By John von Heyking on March 02, 2009
This is the second part of "Introducing Political Science: What is Politics?" Part 1 is here.

In addition to the central Socratic paradox, students of my introductory political science class are invited to consider how and why the political ideals of this dystopia shape the social and personal mores of the characters. Most students expect political science to be about institutions, laws, and current events. They gain an appreciation of how the commands of the Controller filter down into the private lives of the characters… The students learn the devices the Controller uses to control society and also why control is necessary. They learn how, especially in an unfree society like this one, the line between public and private is porous. But they also recognize it is porous in a liberal democratic society and are invited to consider how this line might differ between the two types of regimes.


Introducing Political Science: What is Politics? - Part 1
By John von Heyking on February 24, 2009

In previous posts (here and here), I outlined some of the challenges in teaching an introductory class in political science. In this and the next few posts, I shall describe what I have learned to do in addressing these challenges. I have also posted the syllabus on LASC Online if you want more information.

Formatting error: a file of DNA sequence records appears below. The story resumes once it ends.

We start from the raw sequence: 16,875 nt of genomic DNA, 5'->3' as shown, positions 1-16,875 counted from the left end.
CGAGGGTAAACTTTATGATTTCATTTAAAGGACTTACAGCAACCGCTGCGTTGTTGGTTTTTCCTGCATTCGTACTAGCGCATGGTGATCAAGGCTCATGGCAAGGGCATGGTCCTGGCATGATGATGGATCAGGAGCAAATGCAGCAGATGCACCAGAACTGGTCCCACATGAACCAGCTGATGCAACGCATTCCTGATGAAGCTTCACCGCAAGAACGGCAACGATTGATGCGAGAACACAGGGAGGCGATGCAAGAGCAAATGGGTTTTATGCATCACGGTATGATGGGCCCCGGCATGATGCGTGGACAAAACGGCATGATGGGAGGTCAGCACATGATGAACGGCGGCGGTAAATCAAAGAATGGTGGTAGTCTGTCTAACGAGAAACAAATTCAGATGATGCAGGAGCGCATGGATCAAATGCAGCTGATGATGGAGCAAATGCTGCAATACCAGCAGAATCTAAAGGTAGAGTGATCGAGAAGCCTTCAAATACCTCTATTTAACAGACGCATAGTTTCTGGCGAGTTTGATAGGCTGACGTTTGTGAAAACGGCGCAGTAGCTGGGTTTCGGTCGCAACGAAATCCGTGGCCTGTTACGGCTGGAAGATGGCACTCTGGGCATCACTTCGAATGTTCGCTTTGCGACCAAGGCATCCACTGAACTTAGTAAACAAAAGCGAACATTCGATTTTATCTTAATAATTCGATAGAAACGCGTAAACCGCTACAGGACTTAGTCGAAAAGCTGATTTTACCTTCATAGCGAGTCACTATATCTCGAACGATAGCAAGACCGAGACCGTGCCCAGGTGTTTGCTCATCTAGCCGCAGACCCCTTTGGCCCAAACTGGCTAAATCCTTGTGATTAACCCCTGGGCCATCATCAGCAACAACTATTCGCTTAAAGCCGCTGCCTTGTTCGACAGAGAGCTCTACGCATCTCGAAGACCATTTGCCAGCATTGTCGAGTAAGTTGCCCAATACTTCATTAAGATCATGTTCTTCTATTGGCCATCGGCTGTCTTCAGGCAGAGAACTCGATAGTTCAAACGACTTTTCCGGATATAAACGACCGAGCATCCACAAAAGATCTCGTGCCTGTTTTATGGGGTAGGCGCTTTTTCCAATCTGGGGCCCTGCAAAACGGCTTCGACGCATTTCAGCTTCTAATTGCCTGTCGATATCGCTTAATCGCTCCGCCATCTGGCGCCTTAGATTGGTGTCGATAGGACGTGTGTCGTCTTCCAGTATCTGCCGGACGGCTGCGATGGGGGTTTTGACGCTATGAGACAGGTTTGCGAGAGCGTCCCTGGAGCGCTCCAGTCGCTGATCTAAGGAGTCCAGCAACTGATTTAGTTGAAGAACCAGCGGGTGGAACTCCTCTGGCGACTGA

One of the biggest challenges in this day and age is providing a unifying thread that enables students to consider some essential attributes of politics. Borrowing a point I think Harry Jaffa once made, I tell students that just as athletics is what athletes do, politics is what the polis (or nation-states or other entities) does. But this description does not go very far because first-year students need a way of assessing what that activity is.


Introducing the Subfields of Political Science: Political Philosophy - Part 1
By John von Heyking on February 19, 2009

Editor's note: This post, inadvertently published out of order, should follow the as yet unpublished: "Introducing Political Science: What is Politics? - Part 2". Mea culpa.

In my previous posts, I explained how I try to introduce the activity of politics to students. Following my "great books" approach to introducing political science, I then turn to each of the subfields: political philosophy, Canadian politics (in the U.S., this section would obviously cover U.S. politics), international relations, and comparative politics.